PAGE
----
gravestone, headstone, tombstone (noun)
a stone that is used to mark a grave
A headstone marking the person's grave.
The symbol "" marking the end of a proof.
For a surfboard to stand upright half-submerged in the water (like a tombstone, above) because the surfer is underwater with his or her legrope pulled tight. Often this indicates a surfer in difficulty, either held down by the power of a wave or unconscious and unable to get to the surface.
Tombstone is a historic western city in Cochise County, Arizona, United States, founded in 1879 by Ed Schieffelin in what was then Pima County, Arizona Territory. It was one of the last wide-open frontier boomtowns in the American Old West. The town prospered from about 1877 to 1890, during which the town's mines produced USD $40 to $85 million in silver bullion, the largest productive silver district in Arizona. Its population grew from 100 to around 14,000 in less than 7 years. It is most-well known as the site of the Gunfight at the O.K. Corral and draws most of its revenue from tourism. Within two years of its founding, although far distant from any other metropolitan city, Tombstone boasted a bowling alley, four churches, an ice house, a school, two banks, three newspapers, and an ice cream parlor, alongside 110 saloons, 14 gambling halls, and numerous dancing halls and brothels. All of these were situated among and on top of a large number of dirty, hardscrabble mines. The gentlemen and ladies of Tombstone attended operas presented by visiting acting troupes at the Schieffelin Hall opera house, while the miners and cowboys saw shows at the Bird Cage Theatre, "the wildest, wickedest night spot between Basin Street and the Barbary Coast."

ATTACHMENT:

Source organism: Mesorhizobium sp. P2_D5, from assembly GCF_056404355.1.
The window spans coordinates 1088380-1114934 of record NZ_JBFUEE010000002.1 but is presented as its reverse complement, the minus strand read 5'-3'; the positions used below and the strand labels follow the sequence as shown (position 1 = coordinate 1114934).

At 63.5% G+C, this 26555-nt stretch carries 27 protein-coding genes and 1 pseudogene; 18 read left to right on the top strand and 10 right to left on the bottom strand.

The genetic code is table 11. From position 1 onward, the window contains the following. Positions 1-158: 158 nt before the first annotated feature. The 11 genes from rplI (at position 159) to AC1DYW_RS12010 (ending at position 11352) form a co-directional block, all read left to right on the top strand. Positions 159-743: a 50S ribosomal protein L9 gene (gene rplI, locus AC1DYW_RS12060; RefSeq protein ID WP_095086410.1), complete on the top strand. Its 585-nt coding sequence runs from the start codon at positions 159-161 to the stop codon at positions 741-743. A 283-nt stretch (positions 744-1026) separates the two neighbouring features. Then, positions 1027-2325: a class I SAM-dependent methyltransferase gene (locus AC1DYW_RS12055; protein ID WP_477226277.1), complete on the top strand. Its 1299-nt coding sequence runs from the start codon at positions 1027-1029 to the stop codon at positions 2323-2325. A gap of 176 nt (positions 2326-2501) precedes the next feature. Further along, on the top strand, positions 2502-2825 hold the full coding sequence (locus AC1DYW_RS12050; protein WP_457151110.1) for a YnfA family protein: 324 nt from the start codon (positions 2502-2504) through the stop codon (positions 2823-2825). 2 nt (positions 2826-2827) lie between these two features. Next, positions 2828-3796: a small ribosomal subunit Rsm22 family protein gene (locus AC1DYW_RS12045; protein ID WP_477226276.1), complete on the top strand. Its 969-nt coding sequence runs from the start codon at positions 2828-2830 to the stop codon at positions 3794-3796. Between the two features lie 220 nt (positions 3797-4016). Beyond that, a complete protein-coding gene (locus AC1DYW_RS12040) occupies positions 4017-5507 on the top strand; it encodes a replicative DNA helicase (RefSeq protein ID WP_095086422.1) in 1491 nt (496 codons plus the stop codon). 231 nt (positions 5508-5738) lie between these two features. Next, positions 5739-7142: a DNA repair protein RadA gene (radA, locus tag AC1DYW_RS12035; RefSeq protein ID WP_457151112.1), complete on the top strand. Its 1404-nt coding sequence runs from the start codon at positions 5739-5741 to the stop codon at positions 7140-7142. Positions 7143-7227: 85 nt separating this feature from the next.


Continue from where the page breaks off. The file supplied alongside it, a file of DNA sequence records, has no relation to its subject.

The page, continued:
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"tombstone." Kamus.net. STANDS4 LLC, 2022. Web. 8 Dec. 2022. <https://www.kamus.net/english/tombstone>.